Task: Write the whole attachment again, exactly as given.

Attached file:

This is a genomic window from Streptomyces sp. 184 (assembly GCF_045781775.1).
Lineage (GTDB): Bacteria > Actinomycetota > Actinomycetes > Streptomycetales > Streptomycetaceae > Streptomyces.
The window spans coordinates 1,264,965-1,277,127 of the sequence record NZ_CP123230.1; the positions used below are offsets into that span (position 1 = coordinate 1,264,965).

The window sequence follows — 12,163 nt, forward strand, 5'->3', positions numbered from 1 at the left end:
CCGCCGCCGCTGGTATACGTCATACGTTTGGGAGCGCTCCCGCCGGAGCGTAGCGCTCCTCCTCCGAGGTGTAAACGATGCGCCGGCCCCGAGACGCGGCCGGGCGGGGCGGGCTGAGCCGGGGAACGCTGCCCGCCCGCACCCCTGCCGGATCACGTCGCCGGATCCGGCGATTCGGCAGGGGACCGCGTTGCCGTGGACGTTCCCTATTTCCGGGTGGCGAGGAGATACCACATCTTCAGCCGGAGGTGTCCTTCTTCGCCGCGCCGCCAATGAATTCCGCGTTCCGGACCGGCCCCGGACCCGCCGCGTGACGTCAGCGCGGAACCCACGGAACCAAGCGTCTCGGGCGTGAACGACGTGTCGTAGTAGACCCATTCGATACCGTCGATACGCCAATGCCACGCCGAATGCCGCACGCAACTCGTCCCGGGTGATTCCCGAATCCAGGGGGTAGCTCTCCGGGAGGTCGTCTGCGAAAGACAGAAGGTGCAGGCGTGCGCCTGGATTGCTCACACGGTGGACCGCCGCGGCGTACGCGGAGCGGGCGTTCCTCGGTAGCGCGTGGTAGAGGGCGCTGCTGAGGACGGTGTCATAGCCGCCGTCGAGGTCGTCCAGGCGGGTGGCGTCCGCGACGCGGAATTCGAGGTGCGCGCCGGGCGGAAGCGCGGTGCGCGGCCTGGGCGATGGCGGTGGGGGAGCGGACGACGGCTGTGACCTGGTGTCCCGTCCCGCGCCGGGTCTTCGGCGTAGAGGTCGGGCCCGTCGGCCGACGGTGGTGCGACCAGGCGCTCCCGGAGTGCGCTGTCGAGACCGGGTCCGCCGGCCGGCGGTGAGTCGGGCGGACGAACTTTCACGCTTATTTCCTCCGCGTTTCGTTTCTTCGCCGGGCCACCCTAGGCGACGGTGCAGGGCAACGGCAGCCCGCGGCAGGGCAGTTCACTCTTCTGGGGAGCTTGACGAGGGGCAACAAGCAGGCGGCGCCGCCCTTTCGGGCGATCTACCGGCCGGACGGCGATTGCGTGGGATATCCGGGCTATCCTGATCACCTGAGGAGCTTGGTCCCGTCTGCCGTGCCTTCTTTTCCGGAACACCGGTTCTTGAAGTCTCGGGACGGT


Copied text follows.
This is a genomic window from Streptomyces sp. 184 (assembly GCF_045781775.1).
Lineage (GTDB): Bacteria > Actinomycetota > Actinomycetes > Streptomycetales > Streptomycetaceae > Streptomyces.
The window spans coordinates 1,264,965-1,277,127 of the sequence record NZ_CP123230.1; the positions used below are offsets into that span (position 1 = coordinate 1,264,965).

The window sequence follows — 12,163 nt, forward strand, 5'->3', positions numbered from 1 at the left end:
CCGCCGCCGCTGGTATACGTCATACGTTTGGGAGCGCTCCCGCCGGAGCGTAGCGCTCCTCCTCCGAGGTGTAAACGATGCGCCGGCCCCGAGACGCGGCCGGGCGGGGCGGGCTGAGCCGGGGAACGCTGCCCGCCCGCACCCCTGCCGGATCACGTCGCCGGATCCGGCGATTCGGCAGGGGACCGCGTTGCCGTGGACGTTCCCTATTTCCGGGTGGCGAGGAGATACCACATCTTCAGCCGGAGGTGTCCTTCTTCGCCGCGCCGCCAATGAATTCCGCGTTCCGGACCGGCCCCGGACCCGCCGCGTGACGTCAGCGCGGAACCCACGGAACCAAGCGTCTCGGGCGTGAACGACGTGTCGTAGTAGACCCATTCGATACCGTCGATACGCCAATGCCACGCCGAATGCCGCACGCAACTCGTCCCGGGTGATTCCCGAATCCAGGGGGTAGCTCTCCGGGAGGTCGTCTGCGAAAGACAGAAGGTGCAGGCGTGCGCCTGGATTGCTCACACGGTGGACCGCCGCGGCGTACGCGGAGCGGGCGTTCCTCGGTAGCGCGTGGTAGAGGGCGCTGCTGAGGACGGTGTCATAGCCGCCGTCGAGGTCGTCCAGGCGGGTGGCGTCCGCGACGCGGAATTCGAGGTGCGCGCCGGGCGGAAGCGCGGTGCGCGGCCTGGGCGATGGCGGTGGGGGAGCGGACGACGGCTGTGACCTGGTGTCCCGTCCCGCGCCGGGTCTTCGGCGTAGAGGTCGGGCCCGTCGGCCGACGGTGGTGCGACCAGGCGCTCCCGGAGTGCGCTGTCGAGACCGGGTCCGCCGGCCGGCGGTGAGTCGGGCGGACGAACTTTCACGCTTATTTCCTCCGCGTTTCGTTTCTTCGCCGGGCCACCCTAGGCGACGGTGCAGGGCAACGGCAGCCCGCGGCAGGGCAGTTCACTCTTCTGGGGAGCTTGACGAGGGGCAACAAGCAGGCGGCGCCGCCCTTTCGGGCGATCTACCGGCCGGACGGCGATTGCGTGGGATATCCGGGCTATCCTGATCACCTGAGGAGCTTGGTCCCGTCTGCCGTGCCTTCTTTTCCGGAACACCGGTTCTTGAAGTCTCGGGACGGT